Archive for March 13th, 2024

March 13th, 2024

Silenced No More

Much as the term “flatten” has some new (and challenging) currency of late, so too has the concept of being “silenced,” as a quick search of art-world news demonstrates. But if you live in the United States, please do not say you are being silenced. Unless, of course, you are being actively prosecuted for your utterances by some local, state, or federal authority, in which case you are in that rare category. 

Claiming you are being silenced in a society as free as ours devalues those who really are being silenced. For example: Alexei Navalny, the late Russian opposition leader, killed to prevent him from further rabble-rousing against Putin’s regime. Or: the American satirist and playwright living in Germany, prosecuted because of a (satirical) use of a banned symbol to make a point, as satire is intended to do. Or: the publisher of Apple Daily, in Hong Kong, arrested on “national security” charges by the Chinese government in order to shut down his pro-democracy newspaper. Or: the dissident blogger in Shanghai, who was sentenced to seven years in prison—for the kind of speech that Americans take for granted. (Indeed, for anyone concerned about the silencing of viewpoints, including of Chinese expats in the U.S., the reports of Chinese repression are many, varied, and consistent.)

However, for those of us in the United States…

If you have access to social media, you are not being silenced. If you have access to platforms like this one—websites, blogs, etc.—you are not being silenced.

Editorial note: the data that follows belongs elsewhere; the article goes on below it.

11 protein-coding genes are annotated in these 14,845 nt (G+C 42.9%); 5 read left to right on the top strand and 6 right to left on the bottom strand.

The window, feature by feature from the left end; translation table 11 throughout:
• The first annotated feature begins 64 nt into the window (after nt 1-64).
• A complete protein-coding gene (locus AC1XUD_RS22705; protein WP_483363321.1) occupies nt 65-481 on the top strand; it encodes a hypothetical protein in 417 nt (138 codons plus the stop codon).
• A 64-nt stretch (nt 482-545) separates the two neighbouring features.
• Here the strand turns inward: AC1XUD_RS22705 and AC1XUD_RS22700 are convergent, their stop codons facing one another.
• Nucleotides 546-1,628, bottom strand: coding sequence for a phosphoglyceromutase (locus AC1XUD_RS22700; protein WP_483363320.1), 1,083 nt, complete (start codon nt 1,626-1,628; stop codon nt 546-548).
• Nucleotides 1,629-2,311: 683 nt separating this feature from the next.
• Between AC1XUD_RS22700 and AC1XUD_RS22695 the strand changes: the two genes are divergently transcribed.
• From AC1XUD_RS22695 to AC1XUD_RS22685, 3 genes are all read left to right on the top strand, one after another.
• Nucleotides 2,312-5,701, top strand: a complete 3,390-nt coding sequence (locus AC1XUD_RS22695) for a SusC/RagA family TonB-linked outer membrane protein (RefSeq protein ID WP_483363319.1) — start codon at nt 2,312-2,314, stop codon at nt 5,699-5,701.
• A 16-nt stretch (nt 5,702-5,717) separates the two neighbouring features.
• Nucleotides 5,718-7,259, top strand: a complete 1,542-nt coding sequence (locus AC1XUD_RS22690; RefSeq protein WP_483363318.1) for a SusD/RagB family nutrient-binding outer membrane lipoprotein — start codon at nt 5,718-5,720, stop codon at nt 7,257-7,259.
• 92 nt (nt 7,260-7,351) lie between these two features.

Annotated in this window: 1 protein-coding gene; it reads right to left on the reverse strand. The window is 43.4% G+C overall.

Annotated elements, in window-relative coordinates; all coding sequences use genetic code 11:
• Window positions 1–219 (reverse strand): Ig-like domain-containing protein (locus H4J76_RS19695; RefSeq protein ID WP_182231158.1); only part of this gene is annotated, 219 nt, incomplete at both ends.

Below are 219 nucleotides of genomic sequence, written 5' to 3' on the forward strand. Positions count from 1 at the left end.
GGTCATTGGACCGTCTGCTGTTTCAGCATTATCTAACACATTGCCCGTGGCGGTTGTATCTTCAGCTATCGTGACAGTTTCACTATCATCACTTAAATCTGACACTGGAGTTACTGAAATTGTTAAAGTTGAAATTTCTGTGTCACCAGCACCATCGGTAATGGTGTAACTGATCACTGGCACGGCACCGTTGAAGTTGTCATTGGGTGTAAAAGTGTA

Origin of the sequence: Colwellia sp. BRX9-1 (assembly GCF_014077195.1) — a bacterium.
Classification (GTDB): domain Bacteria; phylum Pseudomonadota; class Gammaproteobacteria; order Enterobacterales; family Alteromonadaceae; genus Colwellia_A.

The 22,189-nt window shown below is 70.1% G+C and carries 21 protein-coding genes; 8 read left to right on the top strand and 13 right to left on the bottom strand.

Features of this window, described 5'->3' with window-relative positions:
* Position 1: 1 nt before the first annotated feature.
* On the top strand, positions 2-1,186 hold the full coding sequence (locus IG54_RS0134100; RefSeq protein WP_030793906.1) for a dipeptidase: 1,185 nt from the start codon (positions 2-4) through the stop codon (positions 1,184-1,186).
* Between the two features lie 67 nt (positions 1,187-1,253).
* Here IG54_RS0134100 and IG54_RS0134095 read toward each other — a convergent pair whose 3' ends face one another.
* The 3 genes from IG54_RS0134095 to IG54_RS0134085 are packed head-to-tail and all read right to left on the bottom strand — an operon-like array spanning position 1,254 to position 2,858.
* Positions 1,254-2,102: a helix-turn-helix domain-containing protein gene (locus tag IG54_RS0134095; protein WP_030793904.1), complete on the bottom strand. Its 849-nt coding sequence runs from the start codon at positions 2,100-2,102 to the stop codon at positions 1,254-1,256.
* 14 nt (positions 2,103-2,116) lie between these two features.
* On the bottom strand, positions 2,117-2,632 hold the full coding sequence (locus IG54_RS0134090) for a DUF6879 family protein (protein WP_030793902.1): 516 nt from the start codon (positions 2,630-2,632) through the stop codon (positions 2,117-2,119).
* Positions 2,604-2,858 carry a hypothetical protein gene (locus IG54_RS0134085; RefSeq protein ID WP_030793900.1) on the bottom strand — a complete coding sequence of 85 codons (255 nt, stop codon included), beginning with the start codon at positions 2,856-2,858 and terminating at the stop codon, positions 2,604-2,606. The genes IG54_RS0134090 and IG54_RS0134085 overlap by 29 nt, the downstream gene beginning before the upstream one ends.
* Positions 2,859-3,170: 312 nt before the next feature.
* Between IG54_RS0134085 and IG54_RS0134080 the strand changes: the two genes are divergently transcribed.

If you have access to social media or websites and choose not to post, you might be self-censoring, but that is not the same thing as being silenced. If you choose not to post because you are concerned that sharing your views may have consequences—for your job, or how your colleagues, friends, or family feel about you—that does not mean you are being silenced. It means you have weighed the risks and decided the potential consequences outweigh the benefits.

If your employer declines to share a message—internally or externally—about something you believe, you are not being silenced. Your employer may have different views, either on the substance of the message or on the appropriateness of them sharing it for you, or both. That does not mean you have been silenced.

If your message—literally your message, a quote from you, with your name attached to it—winds up in press coverage about the issue of your concern, then you have not been silenced. Quite the opposite, in fact.

Are there Americans who are being silenced? It’s likely, no doubt. But if you are not incarcerated, and you are able to stand on a corner and speak, or join a protest or picket line and carry a sign, or post to the internet, or to see yourself or your friends and your messages reflected in some piece of news coverage: you are not being silenced. You are being heard.

Whether people agree with what you have to say is an entirely different matter. Whether they acquiesce to your demands is also a different issue. And, again: just because they may not agree with you does not mean you are being silenced. In fact, fighting against silencing means protecting dissenting views—even the ones you disagree with.